Toronto Life, December 2010
We like Glee’s harmonizing high-schoolers, but we hate to admit it. Thank you, Sondheim, for giving us musicals we can love without losing face
On April 26, 1970, Stephen Sondheim trampled the sentimental musical comedy. That night, Company, a non-linear, nearly plotless show about a commitment-phobic New York bachelor and his married friends, opened with what seemed like a specific mandate to overturn Broadway conventions (easy-to-follow stories, catchy tunes, happy endings). Sondheim had already made a name for himself as the lyricist behind the infinitely hummable songs of West Side Story and Gypsy, and with the straight-ahead comedy A Funny Thing Happened on the Way to the Forum (which Mirvish is bringing here this month, along with Sondheim himself, for a separate night of conversation). So Company’s angularly beautiful and challenging score came as a surprise. Most shockingly, instead of providing a happy ending with two young lovers united in song, Company offered cynical numbers, such as “Sorry-Grateful,” in which the phrase “You hold her, thinking, I’m not alone” is followed by the rejoinder “You’re still alone.” The show was a hit. After the performance, Alan Jay Lerner, the lyricist of the upbeat favourites My Fair Lady and Gigi, is said to have burst into tears. “It’s over!” he cried, meaning both the traditional feel-good musical and his career. Unironic rhapsodizing had instantly become camp.
Four decades later, Sondheim is almost unanimously regarded as the stage’s best composer-lyricist and the person who proved that musical theatre and sophistication aren’t mutually exclusive. During a year filled with celebrations for his 80th birthday, there have been concerts and revues, and a wildly successful remount of A Little Night Music on Broadway. And yet despite our unabashed Sondheim worship, the sentimental musical comedy has done more than just survive; it’s flourished. Simple numbers tell the story. This September, a week after Nathan Lane and Patti LuPone helped unveil their friend’s name on a West 43rd Street marquee, the second season of the TV show Glee debuted to 12.3 million viewers in the U.S.—enough people to fill the newly christened Stephen Sondheim Theatre every night for the next 30 years. In retrospect, Lerner needn’t have worried. Plucky teens singing their hearts out will never go out of style.
Glee is the antithesis of Sondheim. At its core, the show is a traditional backstage musical with a gloss of post-modern self-awareness—a Judy Garland and Mickey Rooney “Let’s put on a show!” production transported to a 21st-century campus. Each week, a perfectly ethnically diverse group of nerds, jocks and freaks make show-choir magic, triumphing over self-doubt, surging hormones and evil cheerleading coaches. The series sometimes explores complex issues (growing up gay, religious differences, teen pregnancy), but the characters’ emotional responses are rarely ambiguous. If someone feels elated, they sing Journey’s “Don’t Stop Believing.” If someone’s lonely, they sing “On My Own” from Les Misérables. If it’s sweeps week, they sing Lady Gaga.
I can’t roundly criticize a show as sweet-spirited as Glee. For one thing, I’ve created a couple of goofy musicals myself. And as the co-author of this year’s Ross Petty pantomime, Beauty and the Beast, I’ve just finished writing a bit for a talking beaver. For another, Glee has its charms. At its best, it does what the great musicals have always done so well. In a love ballad, that quintessential musical number that’s notably absent from much of Sondheim’s work, two people with their own individual troubles and imperfections suddenly begin singing from the same lyric sheet, united in harmony and desire. It’s an appealing fantasy, next to which Sondheim’s efforts seem almost churlish. Why write a Broadway show if you’re going to shun moments of romantic euphoria? But what makes Sondheim so compelling, even 40 years after Company, is his ability to elevate the thorniest of emotions. Sometimes we want art to take the contradictory, the complicated and the ugly and turn them into something worth singing about.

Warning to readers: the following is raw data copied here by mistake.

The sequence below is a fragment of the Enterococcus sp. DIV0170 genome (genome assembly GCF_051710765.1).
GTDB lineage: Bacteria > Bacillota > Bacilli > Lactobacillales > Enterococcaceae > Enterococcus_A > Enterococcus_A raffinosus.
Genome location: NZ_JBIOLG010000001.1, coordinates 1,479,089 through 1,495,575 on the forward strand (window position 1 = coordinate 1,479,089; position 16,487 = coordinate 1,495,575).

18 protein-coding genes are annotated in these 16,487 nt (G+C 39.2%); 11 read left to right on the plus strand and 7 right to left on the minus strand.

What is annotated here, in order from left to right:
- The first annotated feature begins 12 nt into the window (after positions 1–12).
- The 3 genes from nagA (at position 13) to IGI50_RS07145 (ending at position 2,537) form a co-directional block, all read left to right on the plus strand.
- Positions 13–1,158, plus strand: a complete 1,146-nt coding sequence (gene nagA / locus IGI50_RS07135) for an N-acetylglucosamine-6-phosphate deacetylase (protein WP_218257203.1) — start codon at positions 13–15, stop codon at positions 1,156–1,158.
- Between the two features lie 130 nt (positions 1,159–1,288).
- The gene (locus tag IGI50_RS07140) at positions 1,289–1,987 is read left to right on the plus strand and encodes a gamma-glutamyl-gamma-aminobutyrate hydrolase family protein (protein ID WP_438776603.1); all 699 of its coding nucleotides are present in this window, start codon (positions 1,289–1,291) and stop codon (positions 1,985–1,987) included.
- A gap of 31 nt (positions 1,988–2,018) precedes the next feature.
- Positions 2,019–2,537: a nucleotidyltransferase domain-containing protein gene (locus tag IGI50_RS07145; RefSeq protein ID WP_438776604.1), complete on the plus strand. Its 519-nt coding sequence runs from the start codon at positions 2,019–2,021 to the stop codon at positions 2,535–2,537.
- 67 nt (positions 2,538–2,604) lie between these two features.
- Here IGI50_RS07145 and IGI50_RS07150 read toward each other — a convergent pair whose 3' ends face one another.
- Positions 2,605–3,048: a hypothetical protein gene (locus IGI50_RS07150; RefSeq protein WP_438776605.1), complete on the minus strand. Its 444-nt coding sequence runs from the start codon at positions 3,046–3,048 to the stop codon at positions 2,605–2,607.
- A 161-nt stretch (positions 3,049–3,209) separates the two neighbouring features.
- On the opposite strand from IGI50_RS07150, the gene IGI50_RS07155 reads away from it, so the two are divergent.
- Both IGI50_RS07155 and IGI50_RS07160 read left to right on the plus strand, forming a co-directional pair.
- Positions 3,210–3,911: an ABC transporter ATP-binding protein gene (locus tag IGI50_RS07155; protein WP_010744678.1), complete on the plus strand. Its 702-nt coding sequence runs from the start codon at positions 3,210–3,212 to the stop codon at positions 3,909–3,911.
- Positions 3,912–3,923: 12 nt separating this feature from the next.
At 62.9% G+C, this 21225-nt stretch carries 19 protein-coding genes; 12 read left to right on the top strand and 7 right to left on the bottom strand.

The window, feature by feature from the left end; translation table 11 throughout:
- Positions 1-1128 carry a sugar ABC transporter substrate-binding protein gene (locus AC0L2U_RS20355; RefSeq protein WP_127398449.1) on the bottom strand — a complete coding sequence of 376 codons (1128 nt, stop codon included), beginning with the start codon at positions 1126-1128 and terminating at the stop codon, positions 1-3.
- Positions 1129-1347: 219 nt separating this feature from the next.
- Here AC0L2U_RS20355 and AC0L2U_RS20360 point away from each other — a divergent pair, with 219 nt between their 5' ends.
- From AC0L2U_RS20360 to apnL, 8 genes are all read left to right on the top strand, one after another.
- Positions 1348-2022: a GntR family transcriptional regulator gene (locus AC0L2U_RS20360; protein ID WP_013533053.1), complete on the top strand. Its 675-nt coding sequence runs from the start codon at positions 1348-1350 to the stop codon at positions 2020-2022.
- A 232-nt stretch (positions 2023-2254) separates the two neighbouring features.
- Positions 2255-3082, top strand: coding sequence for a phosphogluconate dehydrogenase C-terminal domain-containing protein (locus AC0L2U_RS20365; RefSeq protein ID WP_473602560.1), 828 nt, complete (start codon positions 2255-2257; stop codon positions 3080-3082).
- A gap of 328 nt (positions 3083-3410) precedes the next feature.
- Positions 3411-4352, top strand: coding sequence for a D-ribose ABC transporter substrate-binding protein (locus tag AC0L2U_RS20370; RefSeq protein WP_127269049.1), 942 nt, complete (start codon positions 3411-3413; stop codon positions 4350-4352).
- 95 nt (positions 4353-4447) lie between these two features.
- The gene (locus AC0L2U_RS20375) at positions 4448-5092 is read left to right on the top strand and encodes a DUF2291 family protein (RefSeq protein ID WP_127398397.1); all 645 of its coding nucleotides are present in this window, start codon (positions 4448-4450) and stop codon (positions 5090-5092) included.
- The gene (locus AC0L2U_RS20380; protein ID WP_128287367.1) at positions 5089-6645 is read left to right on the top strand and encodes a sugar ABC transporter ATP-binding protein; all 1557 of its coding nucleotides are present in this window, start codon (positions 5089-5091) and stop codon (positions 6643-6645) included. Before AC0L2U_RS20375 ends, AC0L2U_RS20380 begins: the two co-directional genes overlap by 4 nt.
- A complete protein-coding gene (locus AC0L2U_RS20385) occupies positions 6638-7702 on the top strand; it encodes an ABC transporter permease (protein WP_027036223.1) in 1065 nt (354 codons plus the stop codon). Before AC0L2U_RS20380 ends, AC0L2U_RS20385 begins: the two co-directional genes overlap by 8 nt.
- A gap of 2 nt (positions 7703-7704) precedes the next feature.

In Sondheim’s 1990 creation, Assassins, there are no happy endings. Set in a carnival shooting gallery stuck in historical limbo, it brings together disgruntled Americans who have tried, with varying degrees of success, to off the president of the United States. In BirdLand/Talk Is Free’s powerful, low-budget production, the musical becomes a darkly funny antidote to high-school choir shenanigans, one in which disillusioned characters harmonize in praise of the handgun. More than that, Assassins is an indictment of the bubbly optimism found in more traditional musicals, in all those “Don’t Stop Believings.” What happens if, after years of being told you can “climb every mountain,” it turns out that you can’t? In the show’s opening number, a chorus line of killers sings a series of bland slogans that could come from any American self-help book. As in all musicals, “everybody’s got the right to their dreams,” even when those dreams involve whacking the president. It’s a wonderful number—tuneful, deeply ironic and mordantly funny. In the mouths of assassins, generic self-validation is suddenly thrilling and dangerous. It feels, for a glorious moment, as if Sondheim has trampled the sentimental musical all over again.